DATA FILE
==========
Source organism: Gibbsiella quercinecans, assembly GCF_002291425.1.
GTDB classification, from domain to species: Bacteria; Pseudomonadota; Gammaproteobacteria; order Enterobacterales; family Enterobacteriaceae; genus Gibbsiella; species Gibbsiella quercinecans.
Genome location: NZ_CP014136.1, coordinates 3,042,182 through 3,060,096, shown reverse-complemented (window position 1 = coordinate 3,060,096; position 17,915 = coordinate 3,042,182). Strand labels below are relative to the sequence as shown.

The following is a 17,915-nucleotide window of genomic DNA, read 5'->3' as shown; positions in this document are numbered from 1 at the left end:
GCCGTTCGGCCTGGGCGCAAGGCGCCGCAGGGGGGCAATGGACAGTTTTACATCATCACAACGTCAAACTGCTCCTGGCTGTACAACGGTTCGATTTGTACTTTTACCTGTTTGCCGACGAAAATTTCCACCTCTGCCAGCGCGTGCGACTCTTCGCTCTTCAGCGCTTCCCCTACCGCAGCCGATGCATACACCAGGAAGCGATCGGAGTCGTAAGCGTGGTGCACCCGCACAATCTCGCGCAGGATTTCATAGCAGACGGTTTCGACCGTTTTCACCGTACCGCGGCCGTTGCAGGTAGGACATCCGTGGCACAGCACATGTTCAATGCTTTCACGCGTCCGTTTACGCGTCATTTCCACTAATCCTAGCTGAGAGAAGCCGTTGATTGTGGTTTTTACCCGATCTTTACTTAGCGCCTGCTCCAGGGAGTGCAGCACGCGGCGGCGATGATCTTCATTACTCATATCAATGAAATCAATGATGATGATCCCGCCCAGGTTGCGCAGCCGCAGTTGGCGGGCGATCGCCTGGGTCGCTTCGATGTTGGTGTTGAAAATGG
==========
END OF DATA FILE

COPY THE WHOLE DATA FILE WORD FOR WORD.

Source organism: Gibbsiella quercinecans, assembly GCF_002291425.1.
GTDB classification, from domain to species: Bacteria; Pseudomonadota; Gammaproteobacteria; order Enterobacterales; family Enterobacteriaceae; genus Gibbsiella; species Gibbsiella quercinecans.
Genome location: NZ_CP014136.1, coordinates 3,042,182 through 3,060,096, shown reverse-complemented (window position 1 = coordinate 3,060,096; position 17,915 = coordinate 3,042,182). Strand labels below are relative to the sequence as shown.

The following is a 17,915-nucleotide window of genomic DNA, read 5'->3' as shown; positions in this document are numbered from 1 at the left end:
GCCGTTCGGCCTGGGCGCAAGGCGCCGCAGGGGGGCAATGGACAGTTTTACATCATCACAACGTCAAACTGCTCCTGGCTGTACAACGGTTCGATTTGTACTTTTACCTGTTTGCCGACGAAAATTTCCACCTCTGCCAGCGCGTGCGACTCTTCGCTCTTCAGCGCTTCCCCTACCGCAGCCGATGCATACACCAGGAAGCGATCGGAGTCGTAAGCGTGGTGCACCCGCACAATCTCGCGCAGGATTTCATAGCAGACGGTTTCGACCGTTTTCACCGTACCGCGGCCGTTGCAGGTAGGACATCCGTGGCACAGCACATGTTCAATGCTTTCACGCGTCCGTTTACGCGTCATTTCCACTAATCCTAGCTGAGAGAAGCCGTTGATTGTGGTTTTTACCCGATCTTTACTTAGCGCCTGCTCCAGGGAGTGCAGCACGCGGCGGCGATGATCTTCATTACTCATATCAATGAAATCAATGATGATGATCCCGCCCAGGTTGCGCAGCCGCAGTTGGCGGGCGATCGCCTGGGTCGCTTCGATGTTGGTGTTGAAAATGG